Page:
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Benefits of selling your home pre-legal action

We take a look at the benefits of selling your home before legal action. 

23 May 2016 · Danielle van Wyk

Benefits of selling your home pre-legal action

“Proactively selling your home before legal action will almost always give you a better price for your property as well as save on other expenses and adverse credit records that are incurred during the lengthy and stressful legal process,” said Calvin Ndlovu, head of operations at FNB Home Loans.

What does proactively selling your home mean


There are many avenues a homeowner can explore, this includes a long term payment plan i.e. six to twelve months extension, or a short term payment plan, in the event of them not meeting payments.

“However, if repaying your home loan is just not possible, customers need to seriously consider getting their bank’s help to sell their property on the open market, rather than going through the legal process,” stated Ndlovu.

Most banks offer an opportunity to struggling consumers to sell their properties on the open market.

“FNB’s own tool, QuickSell, was introduced in 2009 to help customers to sell their properties on the open market and realise better value, before going down the legal route,” noted Ndlovu.

She further remarked that contrary to popular belief, banks are hardly interested in owning property and prefer to assist customers in realising the best value for their property.

Ndlovu further outlined a few noteworthy benefits that far outweigh going through the entire legal process and selling in a ‘sheriff’s auction’:

Banks have established tools and systems for the sale of a home

“Most banks have solid systems and tools in place to help customers through the selling process. It is in the bank and the customer’s best interest to realise the best possible price for their home as this will help to cover any potential shortfall and leave the consumer in a good position to re-establish themselves financially,” added Ndlovu.

Discounts and free services

Other useful offerings are the possible discounts and free services.

“FNB offers discounts of up to 25% of the current outstanding home loan balance when there is shortfall after the sale of the property and any remaining shortfall after going through the QuickSell process will be repayable over 10 years, interest free.

“We contract established, well-known estate agents that invest the necessary time, energy and money in marketing the homes on all their channels,” Ndlovu noted.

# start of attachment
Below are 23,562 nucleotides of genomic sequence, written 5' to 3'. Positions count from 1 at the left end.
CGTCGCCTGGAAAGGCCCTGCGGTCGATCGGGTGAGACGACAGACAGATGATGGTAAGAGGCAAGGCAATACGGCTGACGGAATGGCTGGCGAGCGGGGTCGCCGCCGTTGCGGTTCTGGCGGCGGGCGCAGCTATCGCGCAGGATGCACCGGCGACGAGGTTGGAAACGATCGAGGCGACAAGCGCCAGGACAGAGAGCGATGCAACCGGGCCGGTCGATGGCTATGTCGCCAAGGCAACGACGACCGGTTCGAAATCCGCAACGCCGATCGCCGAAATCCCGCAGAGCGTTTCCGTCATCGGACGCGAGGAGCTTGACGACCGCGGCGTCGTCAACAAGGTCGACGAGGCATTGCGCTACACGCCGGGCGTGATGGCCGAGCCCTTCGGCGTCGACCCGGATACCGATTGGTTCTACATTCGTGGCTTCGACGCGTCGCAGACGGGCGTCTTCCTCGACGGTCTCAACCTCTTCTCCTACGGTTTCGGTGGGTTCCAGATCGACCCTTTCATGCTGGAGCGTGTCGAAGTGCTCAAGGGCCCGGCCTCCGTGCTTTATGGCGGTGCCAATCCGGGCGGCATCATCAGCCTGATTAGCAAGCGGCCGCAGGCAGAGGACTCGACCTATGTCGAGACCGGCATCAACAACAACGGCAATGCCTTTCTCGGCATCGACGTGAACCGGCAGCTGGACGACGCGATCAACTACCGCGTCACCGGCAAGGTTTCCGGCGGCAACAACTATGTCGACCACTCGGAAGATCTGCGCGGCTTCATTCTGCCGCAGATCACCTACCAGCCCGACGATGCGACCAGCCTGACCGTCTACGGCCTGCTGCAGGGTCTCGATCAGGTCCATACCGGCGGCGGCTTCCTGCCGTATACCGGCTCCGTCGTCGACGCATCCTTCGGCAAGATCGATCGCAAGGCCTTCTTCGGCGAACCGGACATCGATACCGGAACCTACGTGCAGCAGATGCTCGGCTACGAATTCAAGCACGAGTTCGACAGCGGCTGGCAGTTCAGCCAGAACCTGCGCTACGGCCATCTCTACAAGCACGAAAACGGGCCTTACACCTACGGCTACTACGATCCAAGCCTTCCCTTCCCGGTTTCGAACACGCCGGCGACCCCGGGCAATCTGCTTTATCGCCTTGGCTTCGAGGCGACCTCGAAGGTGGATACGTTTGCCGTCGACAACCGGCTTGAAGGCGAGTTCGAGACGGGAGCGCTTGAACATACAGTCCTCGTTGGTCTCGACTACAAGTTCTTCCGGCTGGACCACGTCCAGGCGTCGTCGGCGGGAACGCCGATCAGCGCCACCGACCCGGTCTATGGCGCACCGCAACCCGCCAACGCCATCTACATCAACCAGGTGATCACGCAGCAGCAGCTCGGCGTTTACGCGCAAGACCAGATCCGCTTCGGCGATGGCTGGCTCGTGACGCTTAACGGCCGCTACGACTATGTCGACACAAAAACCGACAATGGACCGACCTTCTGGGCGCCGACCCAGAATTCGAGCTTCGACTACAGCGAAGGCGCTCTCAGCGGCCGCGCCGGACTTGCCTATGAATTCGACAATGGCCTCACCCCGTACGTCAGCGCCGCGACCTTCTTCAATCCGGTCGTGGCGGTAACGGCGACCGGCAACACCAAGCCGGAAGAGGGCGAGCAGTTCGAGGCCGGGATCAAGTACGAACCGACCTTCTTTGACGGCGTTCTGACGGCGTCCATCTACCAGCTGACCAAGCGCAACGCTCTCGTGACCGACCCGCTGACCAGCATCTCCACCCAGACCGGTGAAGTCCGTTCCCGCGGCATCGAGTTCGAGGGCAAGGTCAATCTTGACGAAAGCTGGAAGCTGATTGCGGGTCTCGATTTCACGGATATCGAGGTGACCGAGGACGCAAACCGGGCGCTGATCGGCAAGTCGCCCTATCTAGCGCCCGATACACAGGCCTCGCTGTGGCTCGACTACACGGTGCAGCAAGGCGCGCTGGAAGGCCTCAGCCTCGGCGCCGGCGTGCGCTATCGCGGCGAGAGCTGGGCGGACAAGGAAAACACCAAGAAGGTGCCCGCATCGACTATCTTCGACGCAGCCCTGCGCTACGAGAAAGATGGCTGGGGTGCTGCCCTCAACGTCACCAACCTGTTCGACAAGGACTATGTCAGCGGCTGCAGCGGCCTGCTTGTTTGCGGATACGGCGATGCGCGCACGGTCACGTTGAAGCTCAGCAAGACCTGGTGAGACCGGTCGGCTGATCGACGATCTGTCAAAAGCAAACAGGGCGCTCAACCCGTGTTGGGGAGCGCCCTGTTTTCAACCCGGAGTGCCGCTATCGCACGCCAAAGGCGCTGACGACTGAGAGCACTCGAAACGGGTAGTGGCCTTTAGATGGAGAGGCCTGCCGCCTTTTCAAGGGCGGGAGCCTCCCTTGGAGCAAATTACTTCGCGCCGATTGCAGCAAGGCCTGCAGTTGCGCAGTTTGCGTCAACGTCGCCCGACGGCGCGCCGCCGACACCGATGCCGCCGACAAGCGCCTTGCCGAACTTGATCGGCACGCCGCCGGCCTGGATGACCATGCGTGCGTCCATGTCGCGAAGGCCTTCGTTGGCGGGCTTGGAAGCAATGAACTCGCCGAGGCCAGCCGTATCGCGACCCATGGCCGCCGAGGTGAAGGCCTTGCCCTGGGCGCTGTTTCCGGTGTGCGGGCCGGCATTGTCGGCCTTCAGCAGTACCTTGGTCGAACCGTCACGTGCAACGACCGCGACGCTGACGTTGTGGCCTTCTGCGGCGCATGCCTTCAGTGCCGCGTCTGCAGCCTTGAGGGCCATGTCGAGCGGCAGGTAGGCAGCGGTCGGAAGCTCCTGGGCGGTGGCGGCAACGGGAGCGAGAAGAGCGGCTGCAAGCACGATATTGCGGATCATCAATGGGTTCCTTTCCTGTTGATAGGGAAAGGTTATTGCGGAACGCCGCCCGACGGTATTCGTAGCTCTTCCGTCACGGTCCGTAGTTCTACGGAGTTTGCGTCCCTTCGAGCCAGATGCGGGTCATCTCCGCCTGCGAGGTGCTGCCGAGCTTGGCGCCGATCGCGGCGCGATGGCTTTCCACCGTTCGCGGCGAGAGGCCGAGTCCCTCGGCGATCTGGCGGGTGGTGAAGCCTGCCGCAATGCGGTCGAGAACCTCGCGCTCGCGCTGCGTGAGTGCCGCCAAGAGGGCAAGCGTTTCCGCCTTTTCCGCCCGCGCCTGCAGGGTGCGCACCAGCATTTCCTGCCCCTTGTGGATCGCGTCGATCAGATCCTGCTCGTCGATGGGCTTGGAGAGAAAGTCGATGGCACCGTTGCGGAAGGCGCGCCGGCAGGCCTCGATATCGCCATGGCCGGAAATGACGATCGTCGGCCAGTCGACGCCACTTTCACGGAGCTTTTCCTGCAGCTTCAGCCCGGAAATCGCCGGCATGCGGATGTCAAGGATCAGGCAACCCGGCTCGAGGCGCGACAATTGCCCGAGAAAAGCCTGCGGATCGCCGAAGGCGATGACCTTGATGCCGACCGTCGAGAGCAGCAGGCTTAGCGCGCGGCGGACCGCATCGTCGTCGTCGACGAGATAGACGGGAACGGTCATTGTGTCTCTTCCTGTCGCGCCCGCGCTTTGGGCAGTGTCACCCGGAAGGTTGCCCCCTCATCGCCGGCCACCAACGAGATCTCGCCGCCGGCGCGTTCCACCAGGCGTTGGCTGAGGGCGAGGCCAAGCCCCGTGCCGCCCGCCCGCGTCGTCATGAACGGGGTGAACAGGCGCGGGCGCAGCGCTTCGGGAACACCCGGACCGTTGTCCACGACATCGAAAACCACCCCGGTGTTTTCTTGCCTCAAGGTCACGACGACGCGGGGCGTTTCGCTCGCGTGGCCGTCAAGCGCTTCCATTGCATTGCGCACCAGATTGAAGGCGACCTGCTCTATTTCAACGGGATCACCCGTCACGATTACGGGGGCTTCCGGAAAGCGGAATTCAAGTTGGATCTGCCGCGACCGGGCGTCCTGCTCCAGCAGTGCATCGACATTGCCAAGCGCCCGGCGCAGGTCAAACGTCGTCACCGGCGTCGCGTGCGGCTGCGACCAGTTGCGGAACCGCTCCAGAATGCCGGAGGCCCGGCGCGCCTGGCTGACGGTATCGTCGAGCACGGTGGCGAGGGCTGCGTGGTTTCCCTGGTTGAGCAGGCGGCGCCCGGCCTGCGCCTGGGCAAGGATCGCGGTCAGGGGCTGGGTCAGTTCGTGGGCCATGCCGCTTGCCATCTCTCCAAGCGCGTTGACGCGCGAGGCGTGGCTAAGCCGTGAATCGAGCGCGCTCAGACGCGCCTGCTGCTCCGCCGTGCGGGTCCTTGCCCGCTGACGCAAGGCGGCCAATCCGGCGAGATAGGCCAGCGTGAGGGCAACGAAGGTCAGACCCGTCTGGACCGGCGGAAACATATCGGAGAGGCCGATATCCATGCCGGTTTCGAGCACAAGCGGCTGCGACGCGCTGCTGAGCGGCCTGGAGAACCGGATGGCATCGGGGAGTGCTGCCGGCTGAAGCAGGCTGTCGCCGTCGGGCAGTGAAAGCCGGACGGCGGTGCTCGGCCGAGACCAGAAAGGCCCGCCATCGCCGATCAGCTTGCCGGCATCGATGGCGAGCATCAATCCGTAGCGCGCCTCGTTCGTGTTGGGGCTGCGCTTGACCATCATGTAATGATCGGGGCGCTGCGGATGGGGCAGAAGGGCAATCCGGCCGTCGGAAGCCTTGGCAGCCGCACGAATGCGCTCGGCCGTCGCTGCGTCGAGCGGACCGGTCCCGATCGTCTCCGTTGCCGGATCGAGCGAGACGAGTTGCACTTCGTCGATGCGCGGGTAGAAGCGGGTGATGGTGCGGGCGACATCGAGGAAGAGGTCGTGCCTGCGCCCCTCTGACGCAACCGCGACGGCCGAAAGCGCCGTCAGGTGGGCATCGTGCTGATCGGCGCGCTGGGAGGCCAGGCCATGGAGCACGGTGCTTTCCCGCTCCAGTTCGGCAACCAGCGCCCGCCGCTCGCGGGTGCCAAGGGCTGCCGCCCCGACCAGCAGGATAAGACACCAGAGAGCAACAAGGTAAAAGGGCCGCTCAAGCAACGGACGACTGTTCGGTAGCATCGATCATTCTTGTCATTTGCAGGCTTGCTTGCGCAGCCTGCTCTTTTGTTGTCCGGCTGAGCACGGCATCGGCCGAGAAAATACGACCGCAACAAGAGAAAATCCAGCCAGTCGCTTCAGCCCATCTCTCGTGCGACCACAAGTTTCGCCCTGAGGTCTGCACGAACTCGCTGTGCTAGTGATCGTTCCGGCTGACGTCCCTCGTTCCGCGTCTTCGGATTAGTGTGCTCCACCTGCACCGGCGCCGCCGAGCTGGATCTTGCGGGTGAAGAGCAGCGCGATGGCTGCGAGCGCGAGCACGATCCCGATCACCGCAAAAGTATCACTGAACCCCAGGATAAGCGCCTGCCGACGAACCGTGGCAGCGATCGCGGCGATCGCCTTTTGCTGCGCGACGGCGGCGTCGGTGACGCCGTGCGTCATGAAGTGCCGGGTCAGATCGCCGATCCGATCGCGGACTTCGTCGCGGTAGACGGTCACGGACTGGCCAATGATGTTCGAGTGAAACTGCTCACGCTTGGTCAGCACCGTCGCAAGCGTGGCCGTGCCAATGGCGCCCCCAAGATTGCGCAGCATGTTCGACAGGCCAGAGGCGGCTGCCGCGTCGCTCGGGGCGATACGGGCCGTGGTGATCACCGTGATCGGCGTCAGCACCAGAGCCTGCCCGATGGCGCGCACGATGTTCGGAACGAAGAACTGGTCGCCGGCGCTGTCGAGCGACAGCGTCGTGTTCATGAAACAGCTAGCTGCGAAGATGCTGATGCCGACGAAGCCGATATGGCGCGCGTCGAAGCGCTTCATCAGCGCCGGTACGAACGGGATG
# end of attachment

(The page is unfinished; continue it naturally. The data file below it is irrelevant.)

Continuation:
The customer is also usually privy to a free valuation and given an indication of what to expect. It is this advisable to contact your bank to find out what they offer their customers in terms of help through the process.

Property is sold quicker with a better selling price reached

“On average, over the last year, homes that are in the QuickSell programme have spent around two months on the market and realised in excess of 85% of their value prices, which is a far better result for customers that are in distress as they are able to fairly quickly go through the selling process and get good value.

“Houses sold on auction don’t fare as well as those sold on the open market and go through a very lengthy, time consuming process before they are finally sold on auction,” stated Ndlovu.

Customers are in a better financial position after the sale

Selling one’s home can be a very stressful process, and thus homeowners very seldom stop to consider the possible high legal fees that they could incur.

“Once a home has been attached and sold on a sheriff’s auction, the customer not only has the potential short-fall that they will be expected to continue paying for the next 30 years, but also an adverse judgement on their credit record,” added Ndlovu.

Additionally having an adversative credit record will mean that applying for any additional credit will be challenging. In turn this will also count against them when trying to rent again in future.

“Most rentals will require a credit check, and it now becomes very difficult for a consumer, who has gone through the judgement process, to rent a place to live,” warned Ndlovu.

It is advisable to thus seek the bank’s help before legal action is undertaken.

“Getting into financial difficulty and the process of going into arrears and the legal action that follows is highly stressful and customers sometimes try to avoid this completely, by not engaging with the bank. However, the best possible outcome for the customer and the bank in these situations is to make use of the solutions and tools that banks have in place to realise the best possible price for your property,” explained Ndlovu. 

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